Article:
By Ankush Vats
It's often been a murky tale of harassment for outstation women students of Delhi University year after year. But now they are preparing a 'block list' of paying guest (PG) accommodations that are deemed not suitable for them.
Prepared by the student community Pinjra Tod, it is an online campaign for the time being. But there are plans to expand it offline as well to reach to a larger number of women students.
The aim is to help out-of-town women students in deciding which PG accommodations are to be avoided.
The decision to prepare the block list of PGs was taken after nine women students, who lived in a PG accommodation in Hudson Lane near the north campus of the University of Delhi, staged a protest against their landlord for "harassing" them on various pretexts.
Among their many concerns, the women students complained that the landlord was charging inflated electricity rates, refused to return the security money and did not provide any receipt for the rent paid.
This may sound like an ordinary protest, but the landlord was forced to refund the security deposit to all the nine students of the accommodation. The students also refused to pay the inflated electricity rates.
Harassment of students by PG owners and landlords is very common around campus areas. Lack of hostel facilities force the students to opt for expensive accommodations around campus.
The students have often raised the issue of harassment by the landlords with the university and government authorities but to no avail.
Consequently, Pinjra Tod wanted to identify unsuitable women PG accommodation in and around the campus.
Pinjra Tod has started an online survey on social media requesting all women students, who have lived in PGs, to fill out a form so as to classify PGs on the basic facilities provided by them.
Pinjra Tod will then prepare a block list of PGs based on the living conditions, high rent, undue interference by the owners and lack of respect for women's autonomy and other concerns.
"Ideally, the university should do it because it's their responsibility to provide accommodation to the students. But when we approached the university administration they told us that PGs were private property and they cannot interfere," said Subhashini Shriya, a third year LL.B. student at DU, who is associated with Pinjra Tod.
On being asked how they would regulate the PGs, she said: "We will publicise the block list across various platforms so that students know which PGs are to be avoided. We also want the cooperation of university and government."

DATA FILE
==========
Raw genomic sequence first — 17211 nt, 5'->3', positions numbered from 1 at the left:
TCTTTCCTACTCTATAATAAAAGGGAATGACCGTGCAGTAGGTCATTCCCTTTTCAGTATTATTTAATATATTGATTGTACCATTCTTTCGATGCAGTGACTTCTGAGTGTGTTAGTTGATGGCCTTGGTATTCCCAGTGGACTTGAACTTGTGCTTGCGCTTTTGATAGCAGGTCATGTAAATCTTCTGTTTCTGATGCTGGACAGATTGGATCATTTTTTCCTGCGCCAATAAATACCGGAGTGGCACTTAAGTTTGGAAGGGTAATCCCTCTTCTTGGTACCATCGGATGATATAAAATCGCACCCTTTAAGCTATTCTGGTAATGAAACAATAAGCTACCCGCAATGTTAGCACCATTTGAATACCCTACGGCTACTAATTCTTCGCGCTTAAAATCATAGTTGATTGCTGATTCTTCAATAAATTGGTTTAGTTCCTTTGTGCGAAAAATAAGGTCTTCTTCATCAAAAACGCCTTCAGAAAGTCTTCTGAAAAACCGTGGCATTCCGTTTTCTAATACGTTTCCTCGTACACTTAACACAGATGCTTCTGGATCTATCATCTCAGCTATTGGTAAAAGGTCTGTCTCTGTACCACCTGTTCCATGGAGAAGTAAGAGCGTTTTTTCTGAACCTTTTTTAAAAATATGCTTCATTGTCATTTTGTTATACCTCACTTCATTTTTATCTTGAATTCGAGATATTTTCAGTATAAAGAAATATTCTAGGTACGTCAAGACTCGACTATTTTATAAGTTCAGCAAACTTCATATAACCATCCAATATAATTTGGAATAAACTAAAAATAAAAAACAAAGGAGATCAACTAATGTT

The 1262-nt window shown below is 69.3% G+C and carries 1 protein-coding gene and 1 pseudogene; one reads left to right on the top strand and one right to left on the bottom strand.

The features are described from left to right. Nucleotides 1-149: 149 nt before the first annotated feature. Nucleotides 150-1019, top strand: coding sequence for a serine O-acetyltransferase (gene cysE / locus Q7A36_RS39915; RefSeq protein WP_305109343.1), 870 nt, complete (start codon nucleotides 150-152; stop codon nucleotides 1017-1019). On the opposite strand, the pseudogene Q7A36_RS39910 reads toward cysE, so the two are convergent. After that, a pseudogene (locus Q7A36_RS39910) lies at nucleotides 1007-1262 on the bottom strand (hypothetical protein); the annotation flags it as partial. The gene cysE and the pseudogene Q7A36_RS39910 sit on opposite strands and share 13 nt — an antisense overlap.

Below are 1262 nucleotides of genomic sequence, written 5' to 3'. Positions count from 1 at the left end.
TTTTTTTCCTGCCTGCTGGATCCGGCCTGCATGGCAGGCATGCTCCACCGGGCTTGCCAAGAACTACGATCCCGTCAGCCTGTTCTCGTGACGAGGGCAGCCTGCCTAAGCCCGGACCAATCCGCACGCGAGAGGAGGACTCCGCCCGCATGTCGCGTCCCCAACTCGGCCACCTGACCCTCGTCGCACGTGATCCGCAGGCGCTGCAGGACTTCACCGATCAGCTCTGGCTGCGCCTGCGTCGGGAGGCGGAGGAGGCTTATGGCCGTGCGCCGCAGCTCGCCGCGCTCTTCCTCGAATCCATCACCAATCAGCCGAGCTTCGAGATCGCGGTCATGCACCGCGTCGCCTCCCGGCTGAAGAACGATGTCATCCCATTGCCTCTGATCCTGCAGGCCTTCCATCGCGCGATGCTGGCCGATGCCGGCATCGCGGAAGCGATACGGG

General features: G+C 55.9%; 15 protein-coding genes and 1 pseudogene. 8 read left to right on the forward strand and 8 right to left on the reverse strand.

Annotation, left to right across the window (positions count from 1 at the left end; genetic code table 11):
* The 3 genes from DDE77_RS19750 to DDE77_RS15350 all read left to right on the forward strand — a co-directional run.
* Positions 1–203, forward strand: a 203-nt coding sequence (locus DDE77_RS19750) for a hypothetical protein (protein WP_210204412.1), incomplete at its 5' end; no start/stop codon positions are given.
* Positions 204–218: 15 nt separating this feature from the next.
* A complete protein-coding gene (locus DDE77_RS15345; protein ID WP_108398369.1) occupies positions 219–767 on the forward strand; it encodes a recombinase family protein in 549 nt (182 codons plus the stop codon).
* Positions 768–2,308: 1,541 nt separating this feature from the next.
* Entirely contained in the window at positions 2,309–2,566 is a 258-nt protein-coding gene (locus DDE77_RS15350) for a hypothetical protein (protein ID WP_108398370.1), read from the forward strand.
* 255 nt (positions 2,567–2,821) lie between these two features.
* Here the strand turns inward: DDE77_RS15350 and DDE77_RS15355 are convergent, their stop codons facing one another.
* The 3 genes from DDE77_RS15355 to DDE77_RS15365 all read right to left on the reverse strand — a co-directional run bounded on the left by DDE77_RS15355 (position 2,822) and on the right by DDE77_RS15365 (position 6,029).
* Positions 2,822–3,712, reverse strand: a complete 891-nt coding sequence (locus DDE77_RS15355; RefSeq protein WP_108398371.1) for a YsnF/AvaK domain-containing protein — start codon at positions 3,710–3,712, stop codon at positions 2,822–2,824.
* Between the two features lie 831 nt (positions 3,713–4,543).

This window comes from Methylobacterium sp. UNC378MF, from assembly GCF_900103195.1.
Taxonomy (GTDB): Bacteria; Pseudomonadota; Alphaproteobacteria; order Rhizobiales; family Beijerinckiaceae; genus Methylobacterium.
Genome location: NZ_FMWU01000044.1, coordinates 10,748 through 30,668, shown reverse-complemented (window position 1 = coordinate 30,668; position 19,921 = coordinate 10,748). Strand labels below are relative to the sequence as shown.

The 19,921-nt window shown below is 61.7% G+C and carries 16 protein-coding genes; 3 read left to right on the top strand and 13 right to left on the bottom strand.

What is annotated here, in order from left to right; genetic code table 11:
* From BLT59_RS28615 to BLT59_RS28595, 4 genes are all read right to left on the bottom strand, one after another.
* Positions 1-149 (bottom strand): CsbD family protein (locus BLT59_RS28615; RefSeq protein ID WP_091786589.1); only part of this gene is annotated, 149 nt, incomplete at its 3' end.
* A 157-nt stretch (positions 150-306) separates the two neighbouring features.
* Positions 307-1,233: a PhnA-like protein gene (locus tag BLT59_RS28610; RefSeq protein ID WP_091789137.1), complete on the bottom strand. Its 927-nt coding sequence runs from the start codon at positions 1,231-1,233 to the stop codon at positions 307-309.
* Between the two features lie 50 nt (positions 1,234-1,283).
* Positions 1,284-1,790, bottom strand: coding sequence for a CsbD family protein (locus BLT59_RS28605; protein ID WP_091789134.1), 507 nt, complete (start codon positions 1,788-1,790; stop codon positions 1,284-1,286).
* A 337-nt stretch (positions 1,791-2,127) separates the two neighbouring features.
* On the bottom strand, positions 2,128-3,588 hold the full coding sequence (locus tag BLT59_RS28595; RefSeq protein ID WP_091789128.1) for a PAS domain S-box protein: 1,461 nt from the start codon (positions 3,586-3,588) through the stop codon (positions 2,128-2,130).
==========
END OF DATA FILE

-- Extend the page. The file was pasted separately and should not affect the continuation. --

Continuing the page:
In order to receive support from the government, the members of Pinjra Tod met Delhi's Culture Minister Kapil Mishra and apprised him about the situation.
"He (Kapil Mishra) assured us of all help. He also said the government would explore the possibility of setting up an online portal where registration and ratings of PGs could take place," Shriya said.
Meanwhile, Mishra appreciated the efforts of the students' community and said the Delhi government was ready to help them.
"Their (students') demands are genuine. They met me and we talked about the possibilities of setting up an online portal for regularisation of the paying guest accommodations. This is a good initiative by the students and the government is ready to provide help to them," Mishra told IANS.
So far, Pinjra Tod has received over hundred responses for the online survey, but it plans to take the campaign offline so as to reach maximum number of students.
"The colleges are closed now and most of the students are busy with their entrance examinations. Therefore the response has been a little low. We will take the campaign offline so that we can reach out to maximum number of students," said Shriya.
When asked whether they would conduct the survey for boys' PG as well, Shriya said they were focusing on women's PG for the time being.
"We have received responses from boys as well. But for now, we are only focusing on women's PG which itself is quite massive to handle. Also, most of the time boys find rooms on rent," she added.
Pinjra Tod, which means 'break the cage', was started as a movement in September 2015 at Jamia Milia Islamia University against discriminatory hostel rules for women students.